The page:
Arts & Culture

‘Dead Animals’ showcases taxidermy art

Contemporary art highlights artificial hybrids, animal rights, life-death paradigm

By
Staff Writer
Thursday, February 4, 2016

Unless you’re careful when visiting “Dead Animals,” the newest exhibition in the David Winton Bell Gallery, you might trip over the taxidermied Labradors or crush the stuffing from the baby chick next to them. Also called “The Curious Occurrence of Taxidermy in Contemporary Art,” the show consists of the mounted, hybridized, sequin-encrusted and beheaded remains of our furry friends.

The works in this exhibit — believe it or not — are representative of a powerful trend that has spread through the most elite circles of today’s art world. Taxidermy is “showing up in art galleries … fashion advertising — there’s a resurgence of interest in it,” said Jo-Ann Conklin, the gallery’s director and curator of the exhibit.

Conklin said she was first struck by the presence of taxidermy as art in 2008. She recalled a piece by David Shrigley in which a kitten stands on its hind legs and holds a sign reading, “I’m Dead.” After that, she began to see more and more artists working with taxidermy.

Her interest piqued, Conklin decided to visit a taxidermy shop. “It was the first time I had ever been, and I was just overwhelmed by the effect that taxidermy had,” she said. She felt conflicted: fascinated to see the many exotic animals on display, but also disturbed, Conklin added.

Some of the artists, she explained, aim for people to come away with questions about our relationship with animals. “Taxidermy is a really loaded medium” with an “emotional, visceral effect,” she said.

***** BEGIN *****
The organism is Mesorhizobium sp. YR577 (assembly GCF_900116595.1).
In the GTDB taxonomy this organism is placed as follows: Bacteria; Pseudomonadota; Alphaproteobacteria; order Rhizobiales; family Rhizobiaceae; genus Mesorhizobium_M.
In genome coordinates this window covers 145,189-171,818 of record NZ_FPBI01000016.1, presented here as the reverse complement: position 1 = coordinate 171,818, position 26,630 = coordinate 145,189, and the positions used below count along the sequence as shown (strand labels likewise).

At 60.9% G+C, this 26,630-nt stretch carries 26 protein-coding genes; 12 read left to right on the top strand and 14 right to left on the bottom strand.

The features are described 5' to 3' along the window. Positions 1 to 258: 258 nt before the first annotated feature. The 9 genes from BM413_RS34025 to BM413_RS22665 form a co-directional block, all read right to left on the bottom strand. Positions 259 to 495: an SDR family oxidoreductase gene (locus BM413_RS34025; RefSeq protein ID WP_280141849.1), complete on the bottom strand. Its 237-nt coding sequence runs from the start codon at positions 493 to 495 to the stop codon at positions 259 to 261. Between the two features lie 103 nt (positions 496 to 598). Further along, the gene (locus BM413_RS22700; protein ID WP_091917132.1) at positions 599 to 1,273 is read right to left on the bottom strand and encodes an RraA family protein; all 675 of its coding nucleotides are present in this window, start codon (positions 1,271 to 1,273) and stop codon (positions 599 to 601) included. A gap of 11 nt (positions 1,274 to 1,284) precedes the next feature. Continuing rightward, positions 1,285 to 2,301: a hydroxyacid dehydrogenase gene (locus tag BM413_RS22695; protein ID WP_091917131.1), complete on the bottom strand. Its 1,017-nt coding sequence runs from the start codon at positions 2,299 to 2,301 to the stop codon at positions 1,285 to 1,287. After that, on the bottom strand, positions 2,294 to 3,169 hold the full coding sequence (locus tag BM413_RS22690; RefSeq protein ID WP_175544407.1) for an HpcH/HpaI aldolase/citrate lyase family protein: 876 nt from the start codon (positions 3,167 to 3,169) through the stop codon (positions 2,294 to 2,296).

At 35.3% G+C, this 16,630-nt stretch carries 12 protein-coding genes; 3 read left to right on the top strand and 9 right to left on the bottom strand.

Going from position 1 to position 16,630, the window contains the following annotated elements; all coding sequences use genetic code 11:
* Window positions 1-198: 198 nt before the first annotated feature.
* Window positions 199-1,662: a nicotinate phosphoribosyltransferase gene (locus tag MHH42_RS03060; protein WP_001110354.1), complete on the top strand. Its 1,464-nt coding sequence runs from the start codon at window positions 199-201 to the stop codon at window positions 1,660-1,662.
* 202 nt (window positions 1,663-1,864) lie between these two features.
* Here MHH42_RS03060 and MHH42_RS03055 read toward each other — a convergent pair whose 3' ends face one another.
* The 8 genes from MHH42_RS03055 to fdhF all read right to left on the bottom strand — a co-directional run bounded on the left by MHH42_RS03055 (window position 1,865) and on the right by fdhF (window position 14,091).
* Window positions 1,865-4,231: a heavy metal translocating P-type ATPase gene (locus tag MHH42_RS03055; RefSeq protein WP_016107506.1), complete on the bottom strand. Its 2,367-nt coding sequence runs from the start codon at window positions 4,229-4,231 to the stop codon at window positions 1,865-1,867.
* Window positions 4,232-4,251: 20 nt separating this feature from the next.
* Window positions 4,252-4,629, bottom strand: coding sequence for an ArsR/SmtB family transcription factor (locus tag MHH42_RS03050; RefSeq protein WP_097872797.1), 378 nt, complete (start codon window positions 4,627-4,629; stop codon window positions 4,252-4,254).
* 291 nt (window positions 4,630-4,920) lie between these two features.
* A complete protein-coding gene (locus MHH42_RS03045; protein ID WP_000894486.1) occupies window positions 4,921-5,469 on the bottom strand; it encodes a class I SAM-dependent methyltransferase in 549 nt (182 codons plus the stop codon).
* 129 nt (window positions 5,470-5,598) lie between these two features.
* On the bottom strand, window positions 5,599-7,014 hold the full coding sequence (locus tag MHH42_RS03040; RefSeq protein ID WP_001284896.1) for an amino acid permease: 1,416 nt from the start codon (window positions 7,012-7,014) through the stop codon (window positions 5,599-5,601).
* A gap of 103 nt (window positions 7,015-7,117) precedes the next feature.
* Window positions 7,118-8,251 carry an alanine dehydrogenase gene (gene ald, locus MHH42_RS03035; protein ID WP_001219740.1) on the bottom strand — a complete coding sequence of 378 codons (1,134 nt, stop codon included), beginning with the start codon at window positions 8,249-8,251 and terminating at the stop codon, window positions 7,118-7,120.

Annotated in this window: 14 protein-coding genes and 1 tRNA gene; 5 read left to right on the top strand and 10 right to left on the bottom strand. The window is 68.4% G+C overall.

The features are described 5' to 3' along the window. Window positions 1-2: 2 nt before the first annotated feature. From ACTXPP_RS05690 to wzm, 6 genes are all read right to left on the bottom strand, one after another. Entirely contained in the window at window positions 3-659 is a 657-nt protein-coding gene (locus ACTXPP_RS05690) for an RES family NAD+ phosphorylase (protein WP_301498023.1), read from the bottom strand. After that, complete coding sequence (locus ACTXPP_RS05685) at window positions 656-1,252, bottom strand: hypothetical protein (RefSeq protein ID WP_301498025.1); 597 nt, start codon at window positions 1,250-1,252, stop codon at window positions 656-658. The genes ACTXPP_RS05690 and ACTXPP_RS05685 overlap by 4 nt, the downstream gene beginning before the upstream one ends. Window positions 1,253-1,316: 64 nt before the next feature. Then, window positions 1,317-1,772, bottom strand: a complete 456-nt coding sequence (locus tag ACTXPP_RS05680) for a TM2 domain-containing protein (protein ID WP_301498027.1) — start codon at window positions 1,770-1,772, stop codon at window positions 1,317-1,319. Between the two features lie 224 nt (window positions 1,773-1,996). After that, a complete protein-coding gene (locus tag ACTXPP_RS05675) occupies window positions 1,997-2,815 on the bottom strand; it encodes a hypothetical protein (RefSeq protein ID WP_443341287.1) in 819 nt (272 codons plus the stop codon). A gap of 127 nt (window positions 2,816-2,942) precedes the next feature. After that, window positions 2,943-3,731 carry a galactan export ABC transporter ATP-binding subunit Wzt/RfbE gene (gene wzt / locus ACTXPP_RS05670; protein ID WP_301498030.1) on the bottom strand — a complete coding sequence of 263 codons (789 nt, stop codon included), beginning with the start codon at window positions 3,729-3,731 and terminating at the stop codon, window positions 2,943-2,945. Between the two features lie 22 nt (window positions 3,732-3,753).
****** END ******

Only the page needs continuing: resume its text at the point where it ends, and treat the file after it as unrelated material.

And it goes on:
The exhibit is about four years in the making and includes the work of 18 artists from New Zealand, Austria, Germany, France, England and other countries.

The process of loaning the art was “long and arduous,” Conklin said. Setbacks included the discovery that, before shipping, a piece had been ravaged by carpet beetles, a common pest in taxidermy. But it was worth it, she said. Opening the boxes as they arrived was “like Christmas.”

Leila Faulstich-Hon, a visitor to the gallery, singled out “Inert,” a wolf rug with a stuffed front half, as a thought-provoking piece. “If you use a pelt as an art piece and not for warmth … how messed up is it?” she asked.

Polly Morgan, a London-based artist featured in the exhibit and due to speak at a public reception Friday, belongs to another camp of featured artists focusing on death and rejuvenation.

Morgan learned traditional taxidermy but soon began to experiment with the positioning of the animals. “I quite often wanted to display them looking dead — I find taxidermy more convincing that way,” she said. “You don’t expect a dead animal to move, so the trick is suspended a little longer.”

Two of her pieces, simply called “Cormorant” and “Gannet” after the birds they incorporate, feature the bodies of the birds draped limply over framed pictures of nests, drawn with the ashes of their species.

Her other piece, entitled “Systemic Inflammation,” was inspired by a bizarre Victorian illustration of a proposed flying machine and features orange and yellow birds, representing flames, lifting a charred birdcage into the air. “I like the dichotomy of the birds essentially being free but still being utilized,” she said.

The image of fire, which Morgan associates with phoenixes and rebirth, parallels her broader convictions about taxidermy. “Taxidermy is a sort of resurrection,” Morgan said. “I reject the idea that taxidermy is morbid — I wanted to make it about the triumph of life over death.”

Damien Hirst’s  “Away From the Flock” is also featured in the exhibition. Hirst summed up the piece, contributed by a collector, in four words: “It’s a dead lamb.”

Hirst explained in his book “On the Way to Work,” co-authored by Gordon Burn, that his attempt to preserve the lamb’s corpse by suspending it in formaldehyde is a metaphor for the fetishization of relics of Christ, another symbol of rebirth. Hirst is widely considered the wealthiest artist in the world, once raking in a record-breaking $198 million at a single auction.

Several artists will discuss the exhibit on Friday, Feb. 5 at the public reception in the Bell Gallery.